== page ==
On 10/26/2021, the online event “Digital Bash – Female Experts” took place. Outstanding female speakers spoke about various marketing topics.
I was happy to be there and spoke about International Marketing. In this presentation I mentioned examples from international practice and derived 5 important tips for successful International Marketing.
You can find the detailed version of my talk in this article. Have fun reading it and, most importantly, putting it into practice!
Internationalization offers many opportunities, but international business is much more complex than national business. Efficient marketing is essential for this. It requires commitment, resources, multicultural thinking and, above all, a different strategy.
Challenges of International Marketing
International marketing is about marketing activities that take place across borders.
Among the many definitions that exist on the term marketing, you will always find the following words:
Needs, Benefits, Changes, Timely, Recognize, Identify, and above all, the most important word of all: Customers.
Marketing is above all about communication. Even in the national market, where we know the culture and language, we face great challenges. In international markets, it is even more difficult to market a product or brand, because there are different norms, languages, expectations and behaviors than the ones we know.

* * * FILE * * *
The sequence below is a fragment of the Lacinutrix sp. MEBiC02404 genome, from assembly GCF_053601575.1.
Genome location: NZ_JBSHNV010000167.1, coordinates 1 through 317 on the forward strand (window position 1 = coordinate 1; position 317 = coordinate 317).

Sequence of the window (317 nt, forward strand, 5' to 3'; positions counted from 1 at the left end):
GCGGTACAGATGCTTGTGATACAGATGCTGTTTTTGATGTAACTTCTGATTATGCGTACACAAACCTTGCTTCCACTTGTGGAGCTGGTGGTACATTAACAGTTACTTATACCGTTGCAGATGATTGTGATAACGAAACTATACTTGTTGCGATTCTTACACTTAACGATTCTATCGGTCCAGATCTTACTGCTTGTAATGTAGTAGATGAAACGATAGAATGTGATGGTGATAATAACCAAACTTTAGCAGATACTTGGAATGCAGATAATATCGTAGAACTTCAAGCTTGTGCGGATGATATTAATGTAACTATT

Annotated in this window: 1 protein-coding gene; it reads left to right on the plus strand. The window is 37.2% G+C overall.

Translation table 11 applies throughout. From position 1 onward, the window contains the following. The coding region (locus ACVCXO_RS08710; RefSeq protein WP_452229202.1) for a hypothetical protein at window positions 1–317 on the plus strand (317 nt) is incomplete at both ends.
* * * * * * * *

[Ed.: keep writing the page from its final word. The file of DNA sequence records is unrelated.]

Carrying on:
The following tips can help you make your International Marketing more successful.
Tip 1: Think BIG – Think global – Think ahead
Many companies that launch a new product or brand first start in their own country, some even in 2 or 3 other countries. This strategy is basically not wrong, but it is recommended to think strategically ahead from the beginning and ask yourself the following questions:
Which countries could be interesting for the new product or brand in the future? Which could be important?
Even if you don’t aim to market there for another 5 years, it makes sense to register the brand and domains in the “important” countries as well.
There are numerous well-known companies that have not done this and then had to rename their product in certain countries, because the name was already registered. An example of this is Burger King, whose name in Australia is “Hungry Jack’s.” Or the beer Corona, which for years was called “Coronita” in Spain.
The problem with this is that you lose the marketing advantages of an international brand and the operational overheads and therefore the costs are much higher.
It is also important to have the foresight to consider all the major countries when creating a brand and to create product names, colors and logos that can be used internationally. Examples of some car names that are very unfortunate choices for other countries or languages are shown in this table:
Tip 2: Know your customer
As already mentioned, in marketing the “customer” is the most important thing.
Only when we understand what is useful to the customer can we provide or enhance that benefit.
Therefore, it is indispensable that we gain comprehensive knowledge of the market and the culture and, most importantly, that we understand what the customer’s behavior is in each country: Their needs, their preferences and priorities. What is the buying and decision-making behaviors like? How do customers evaluate the competition? You can work out advantages for yourself from the weaknesses of the competition.